It was honestly the second week when Jason Hughes noticed the strange man and the house at the end of the street. The house itself had been known for quite some time among the teenagers of the neighborhood and anyone who bothered to look in the historical files at the library could see the dilapidated old house had been there as far as the records go back. The poor excuse of a home sat at the edge of town, the last street moving on past Jason’s own home, another 500 feet and ended right at its rotted picket fence.

It was in the week of summer break from college that Jason found himself sitting on his step dad’s porch staring out at the failed construction project, the trees that seemed to lean in to protect it (even though their branches never seen to grow anything but patches of ugly old brown leaves) and anyone walking by it always picked up their pace.

“You know anything about that dump?” Jason asked his dad as he stepped on the porch to grab the morning newspaper he never got in the morning.

“The Alden house?” the potbellied man with graying hair asked freezing as if broken from a trance. The sports commercials blaring through the screen door. “Nope. In my day we’d avoid that place. A few kids tried to do challenges there, but no one ever stayed.”


“Dunno,” the man said, tossing the newspaper in the trashcan by the door and letting the screen slam loudly.

It was only an hour later when the first weird thing happened. Jason had started his second beer (after flipping off the tired cop who really had no interest in getting involved in underage drinking) and had downed half of it when he saw him.

An old man was walking briskly down the sidewalk, his cane with a silver knob clicking against the cracked cement, brown suit tailored perfectly, and a mustache the same gray as his head. He did not look in either direction nor seemed to pay attention to the random stranger hurrying by. Jason was about to ignore him and finish the last of his beer when the man slowed down in front of the Alden House.

Jason raised an eyebrow as the man, instead of continuing forward, turned into the sidewalk, through the rotting gate, up the unkempt path, between the long grass, up to the door knob, inserted the key, and went in. The college kid glanced at his watch and saw it was eight pm.

“Dad. Someone just went into the Alden house.”

“So what?” came the half distracted response followed by a bellow of cheer as the sports team his step dad was rooting for won a point.

The clock ticked away. Jason kept glancing down at his watch until eight thirty when the door opened again, the man stepped out, locked up, and retraced his steps back out. Then continued on his merry way as if he did not stop by what was probably a haunted house.

Over the next week, Jason saw the strange man enter the weird abode every day at the exact same time and leave at the exact same time. Asking questions throughout the day did not elicit anything interesting than the librarian stating the house was owned by the town, the police officer said it was a vandal that they’d patrol for, and his friends thinking it was some dumb loser looking for a place to do drugs. None of these fit the look of the man or the precision that he showed.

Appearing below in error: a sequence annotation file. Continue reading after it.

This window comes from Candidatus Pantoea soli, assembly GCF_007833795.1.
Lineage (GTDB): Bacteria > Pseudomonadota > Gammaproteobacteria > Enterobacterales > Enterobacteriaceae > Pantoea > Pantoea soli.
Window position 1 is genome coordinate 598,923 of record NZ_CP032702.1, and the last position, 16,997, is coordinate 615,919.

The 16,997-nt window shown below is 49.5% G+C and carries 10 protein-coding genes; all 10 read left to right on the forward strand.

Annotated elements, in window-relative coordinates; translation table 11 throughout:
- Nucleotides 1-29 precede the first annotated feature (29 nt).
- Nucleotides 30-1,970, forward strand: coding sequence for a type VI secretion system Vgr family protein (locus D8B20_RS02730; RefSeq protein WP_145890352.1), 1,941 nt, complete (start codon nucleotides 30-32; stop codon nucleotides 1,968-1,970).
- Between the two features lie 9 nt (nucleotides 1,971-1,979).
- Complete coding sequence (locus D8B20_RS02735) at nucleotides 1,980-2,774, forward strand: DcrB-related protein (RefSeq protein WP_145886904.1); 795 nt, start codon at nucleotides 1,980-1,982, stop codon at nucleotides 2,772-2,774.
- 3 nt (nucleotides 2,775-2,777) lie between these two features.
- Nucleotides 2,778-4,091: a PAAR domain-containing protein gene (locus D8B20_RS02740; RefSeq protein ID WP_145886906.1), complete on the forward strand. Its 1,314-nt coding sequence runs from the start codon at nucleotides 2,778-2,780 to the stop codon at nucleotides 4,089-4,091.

It was the thirteenth day that Jason had finally had enough. Waiting until the man had gone into the house, the college kid sauntered across the street, dived into the yard when nosy Rebecca Morsley wasn’t looking out her window, and ducked behind the left side of the house through the tall grass.

The seeds of the thistles and grass stuck to his clothes as he made his way to the window hoping that the swishing and gripping of the grass around his feet was not so loud that the weirdo had heard him. Jason knelt down and tried to find a clear enough spot to peer through the grimy window. A cricket somewhere near his feet began to sing out mistaking his red sneakers for a mate looking to get busy. The little guy sang his heart out while Jason gently scrubbed at a pane. Though it was not much, he could make out the man in the far corner of the house setting out utensils on a gingham tablecloth which he must have brought with him. They showed near the rot or decay that surrounded him. The stranger moved out of view and Jason focused, hoping to get a better look at what was on the table near the plates.

Was it instinct? Heightened alertness because of the brazen act or spying? Whatever it was, the college student felt the urge to hide even though he did not see anything in his view. It got so overwhelming, his heart pumping hard and he immediately ducked. It was none too soon as the light from inside was blocked by a form that appeared in the window. Jason kept crouched and pressed up against the outer part of the house ignoring the rotten smell of the wood and a bug wiggling here and there. Even the damned cricket that had been screeching nonstop near his knee since he had knelt had gone silent.